China’s cartographic aggression Implications for India’s geopolitical landscape First Post 06 Sep 2023 Maj Gen Harsha Kakar


China’s cartographic aggression: Implications for India’s geopolitical landscape First Post 06 Sep 2023

          On 08 May 2020, Indian defence minister Rajnath Singh virtually inaugurated a newly built 80 Km-road linking India’s Dharchula to the LAC via the Lipulekh pass. The intent was to facilitate movement of pilgrims to the Mansoravar lake in Tibet. Lipulekh is disputed between Nepal and India.  

A fortnight later Nepal’s Oli led government issued a new map incorporating 300 square Kms of Indian territory including Lipulekh, Limpiyadhura and Kalapani as part of Nepal. Objections by the Oli government on the construction of the road led to anti-India protests in Kathmandu. India protested on the map.

          In Aug 2020, on the first anniversary of abrogation of article 370, Pakistan’s Imran Khan led government issued a map which included J and K, Ladakh and some areas of Gujarat as part of its territory. As per a press notification from Islamabad, the map was released by PM Imran Khan after it was approved by the cabinet and had the backing of the army.

The announcement further stated that this would be Pakistan’s official map. A text below the map mentioned, ‘Disputed Territory– Final Status will be decided in line with relevant UNSC resolutions.’ Qureshi, Pakistan’s foreign minister stated that for the first time in history, ‘our government has openly presented its stance before the world.’

The Indian government termed Pakistan’s actions as ‘political absurdity, laying untenable claims to territories in the Indian State of Gujarat and our Union Territories of Jammu and Kashmir and Ladakh.’ It also added, ‘These ridiculous assertions have neither legal validity nor international credibility. In fact, this new effort only confirms the reality of Pakistan’s obsession with territorial aggrandisement supported by cross-border terrorism.’ 

A month later, India’s NSA, Ajit Doval, walked out of the SCO’s (Shanghai Cooperation Organization’s) NSA virtual meeting, when his Pakistani counterpart displayed the wrong map in the background. The Pakistan NSA refused to relent to requests from the chair, Russia, to remove the flag.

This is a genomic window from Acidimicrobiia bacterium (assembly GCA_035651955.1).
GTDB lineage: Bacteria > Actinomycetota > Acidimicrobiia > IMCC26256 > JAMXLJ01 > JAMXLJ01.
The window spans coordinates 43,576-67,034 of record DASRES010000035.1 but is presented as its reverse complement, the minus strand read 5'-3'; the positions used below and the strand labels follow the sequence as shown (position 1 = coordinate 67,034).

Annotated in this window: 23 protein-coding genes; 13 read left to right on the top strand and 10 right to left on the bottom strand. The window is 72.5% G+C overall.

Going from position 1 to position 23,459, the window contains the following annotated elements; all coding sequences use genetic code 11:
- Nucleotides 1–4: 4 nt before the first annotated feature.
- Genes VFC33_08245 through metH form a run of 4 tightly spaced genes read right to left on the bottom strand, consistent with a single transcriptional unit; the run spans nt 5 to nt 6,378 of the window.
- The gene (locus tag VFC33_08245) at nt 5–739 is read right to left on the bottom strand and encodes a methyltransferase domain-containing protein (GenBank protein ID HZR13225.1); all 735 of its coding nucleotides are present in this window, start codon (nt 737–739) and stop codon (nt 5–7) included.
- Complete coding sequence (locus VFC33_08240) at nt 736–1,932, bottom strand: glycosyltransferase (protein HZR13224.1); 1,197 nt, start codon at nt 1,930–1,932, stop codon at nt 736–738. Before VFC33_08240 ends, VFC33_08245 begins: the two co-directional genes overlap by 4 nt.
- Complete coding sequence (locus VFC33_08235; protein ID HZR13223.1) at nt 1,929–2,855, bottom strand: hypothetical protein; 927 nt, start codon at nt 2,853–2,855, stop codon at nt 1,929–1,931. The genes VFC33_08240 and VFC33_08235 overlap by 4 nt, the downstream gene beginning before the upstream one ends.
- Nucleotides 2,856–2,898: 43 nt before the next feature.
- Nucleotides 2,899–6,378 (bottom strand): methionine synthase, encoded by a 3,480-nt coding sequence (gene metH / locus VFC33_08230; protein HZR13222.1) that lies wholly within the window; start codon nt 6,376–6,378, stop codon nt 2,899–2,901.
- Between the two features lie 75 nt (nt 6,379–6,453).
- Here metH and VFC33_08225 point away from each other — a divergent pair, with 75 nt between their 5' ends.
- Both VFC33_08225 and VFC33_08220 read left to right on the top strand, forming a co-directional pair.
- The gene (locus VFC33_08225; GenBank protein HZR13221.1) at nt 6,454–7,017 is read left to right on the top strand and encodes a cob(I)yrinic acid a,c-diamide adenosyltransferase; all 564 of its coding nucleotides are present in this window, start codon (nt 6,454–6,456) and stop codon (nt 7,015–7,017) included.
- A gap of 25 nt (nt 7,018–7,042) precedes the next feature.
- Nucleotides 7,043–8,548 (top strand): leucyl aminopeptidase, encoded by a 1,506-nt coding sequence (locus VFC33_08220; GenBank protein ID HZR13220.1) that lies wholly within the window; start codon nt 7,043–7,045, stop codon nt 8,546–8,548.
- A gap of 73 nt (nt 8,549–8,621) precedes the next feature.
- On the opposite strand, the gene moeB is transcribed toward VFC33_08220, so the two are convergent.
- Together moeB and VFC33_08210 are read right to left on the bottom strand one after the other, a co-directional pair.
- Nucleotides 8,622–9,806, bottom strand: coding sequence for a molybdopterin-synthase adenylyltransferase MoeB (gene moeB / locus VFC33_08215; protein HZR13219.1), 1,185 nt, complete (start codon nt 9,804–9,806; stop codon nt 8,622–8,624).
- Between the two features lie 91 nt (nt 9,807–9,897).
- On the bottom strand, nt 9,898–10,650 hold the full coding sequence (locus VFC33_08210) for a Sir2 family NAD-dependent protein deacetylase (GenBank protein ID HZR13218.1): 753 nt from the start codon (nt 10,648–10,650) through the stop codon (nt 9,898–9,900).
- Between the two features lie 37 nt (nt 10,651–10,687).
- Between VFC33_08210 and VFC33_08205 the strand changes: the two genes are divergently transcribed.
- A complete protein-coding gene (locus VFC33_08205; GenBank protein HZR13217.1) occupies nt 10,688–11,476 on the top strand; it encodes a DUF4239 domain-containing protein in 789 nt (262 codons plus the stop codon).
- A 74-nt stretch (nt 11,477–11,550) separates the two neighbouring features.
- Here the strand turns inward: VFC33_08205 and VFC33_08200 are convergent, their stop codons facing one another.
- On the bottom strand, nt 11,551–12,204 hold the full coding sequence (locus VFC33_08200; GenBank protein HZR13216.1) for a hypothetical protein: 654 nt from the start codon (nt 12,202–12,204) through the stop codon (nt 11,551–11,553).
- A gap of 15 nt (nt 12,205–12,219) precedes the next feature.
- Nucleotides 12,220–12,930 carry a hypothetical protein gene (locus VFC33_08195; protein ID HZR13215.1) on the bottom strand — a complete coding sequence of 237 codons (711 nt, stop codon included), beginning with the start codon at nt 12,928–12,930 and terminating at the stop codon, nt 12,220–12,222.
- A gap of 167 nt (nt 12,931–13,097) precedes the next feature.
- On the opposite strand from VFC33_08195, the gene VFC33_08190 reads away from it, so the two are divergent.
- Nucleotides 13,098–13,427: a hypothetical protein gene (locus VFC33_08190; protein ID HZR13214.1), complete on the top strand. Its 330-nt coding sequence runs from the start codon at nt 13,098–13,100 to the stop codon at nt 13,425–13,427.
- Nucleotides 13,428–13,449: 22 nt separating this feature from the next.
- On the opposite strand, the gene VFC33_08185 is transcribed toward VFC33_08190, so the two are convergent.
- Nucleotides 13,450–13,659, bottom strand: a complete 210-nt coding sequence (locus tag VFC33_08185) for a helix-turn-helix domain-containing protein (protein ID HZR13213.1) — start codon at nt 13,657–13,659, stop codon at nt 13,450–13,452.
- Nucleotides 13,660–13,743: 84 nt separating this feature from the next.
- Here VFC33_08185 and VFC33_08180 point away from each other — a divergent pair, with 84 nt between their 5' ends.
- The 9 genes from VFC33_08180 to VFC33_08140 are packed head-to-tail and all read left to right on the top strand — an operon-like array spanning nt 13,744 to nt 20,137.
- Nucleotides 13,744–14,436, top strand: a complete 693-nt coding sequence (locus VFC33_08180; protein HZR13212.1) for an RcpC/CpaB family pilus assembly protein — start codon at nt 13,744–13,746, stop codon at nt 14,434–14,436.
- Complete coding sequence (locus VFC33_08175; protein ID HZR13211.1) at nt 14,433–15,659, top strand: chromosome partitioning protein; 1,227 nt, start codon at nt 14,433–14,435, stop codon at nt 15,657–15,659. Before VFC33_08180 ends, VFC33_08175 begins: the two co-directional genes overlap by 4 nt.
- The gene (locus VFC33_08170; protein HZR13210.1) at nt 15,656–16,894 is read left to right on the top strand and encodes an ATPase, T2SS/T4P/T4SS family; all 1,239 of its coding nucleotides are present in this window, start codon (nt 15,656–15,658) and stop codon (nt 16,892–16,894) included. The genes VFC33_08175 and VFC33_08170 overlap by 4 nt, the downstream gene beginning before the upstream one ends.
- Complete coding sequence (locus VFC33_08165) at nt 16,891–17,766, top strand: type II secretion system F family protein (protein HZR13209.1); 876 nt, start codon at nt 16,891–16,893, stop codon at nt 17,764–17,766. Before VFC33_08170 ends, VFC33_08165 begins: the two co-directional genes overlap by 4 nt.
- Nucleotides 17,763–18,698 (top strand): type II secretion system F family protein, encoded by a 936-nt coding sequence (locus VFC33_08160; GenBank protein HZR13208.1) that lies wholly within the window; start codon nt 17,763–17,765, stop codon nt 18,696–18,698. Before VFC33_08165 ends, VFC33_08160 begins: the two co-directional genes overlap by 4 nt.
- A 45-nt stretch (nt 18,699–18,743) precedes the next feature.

Both Nepal and Pakistan issuing maps were a fallout of India releasing its own map in Nov 2019, post abrogation of article 370 resulting in the creation of union territories of J and K and Ladakh. Other than heating the political temperature in all three countries the release of maps did nothing else. Neither talks progressed to resolve disputes nor were the maps removed nor territory lost.

Last week it was China’s turn to play its cartographic game. It released a map which included Aksai China and Arunachal Pradesh as part of its territory. On its eastern seaboard the map included Taiwan and shoals/islands covered by its nine-dash line in both the South and East China Seas. China is in dispute with the Philippines, Malaysia, Brunei, Vietnam, Japan and Indonesia over different shoals/islands in these seas. The map was released by China’s Ministry of Natural Resources during the celebration of Surveying and Mapping Publicity Day and the National Mapping Awareness Publicity Week.

China has, as part of its publicity exercise, thrice earlier renamed regions, which it claims, whether it be in Arunachal Pradesh or those in the South and East China Sea. China had even objected to the holding of G 20 preliminary meetings in Arunachal, Srinagar and Ladakh, to which India paid no heed. India has, as is customary, objected to Chinese issuance of maps.